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Developing San Diego's Zero Waste Plan

Developing San Diego’s Zero Waste Plan
Developing San Diego's Zero Waste Plan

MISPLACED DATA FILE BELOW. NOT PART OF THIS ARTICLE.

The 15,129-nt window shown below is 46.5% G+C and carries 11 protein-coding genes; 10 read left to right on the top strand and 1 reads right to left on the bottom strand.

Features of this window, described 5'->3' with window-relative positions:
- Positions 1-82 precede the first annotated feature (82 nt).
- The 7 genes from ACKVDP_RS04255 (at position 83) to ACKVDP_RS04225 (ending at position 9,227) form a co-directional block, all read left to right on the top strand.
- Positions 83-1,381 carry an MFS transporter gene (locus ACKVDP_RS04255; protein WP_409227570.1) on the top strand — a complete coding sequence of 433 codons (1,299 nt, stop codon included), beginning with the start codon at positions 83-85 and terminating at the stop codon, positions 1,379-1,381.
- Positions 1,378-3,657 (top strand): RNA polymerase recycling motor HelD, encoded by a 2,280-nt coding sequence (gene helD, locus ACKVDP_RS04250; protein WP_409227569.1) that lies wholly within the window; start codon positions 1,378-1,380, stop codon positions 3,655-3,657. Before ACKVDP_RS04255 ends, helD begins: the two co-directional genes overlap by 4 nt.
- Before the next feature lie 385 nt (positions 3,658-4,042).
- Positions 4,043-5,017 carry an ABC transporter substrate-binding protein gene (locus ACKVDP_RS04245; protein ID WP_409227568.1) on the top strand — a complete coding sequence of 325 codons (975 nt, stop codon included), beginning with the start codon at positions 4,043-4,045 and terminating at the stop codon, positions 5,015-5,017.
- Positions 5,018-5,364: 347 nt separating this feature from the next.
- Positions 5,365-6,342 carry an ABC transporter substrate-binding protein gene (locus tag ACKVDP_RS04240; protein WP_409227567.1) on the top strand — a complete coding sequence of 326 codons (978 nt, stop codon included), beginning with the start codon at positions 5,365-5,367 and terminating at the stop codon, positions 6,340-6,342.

Developing San Diego's Zero Waste Plan GUESTS:Ken Prue, Waste Reduction Manager, city of San DiegoRebecca Hays, Recycling Specialist, city of San Diego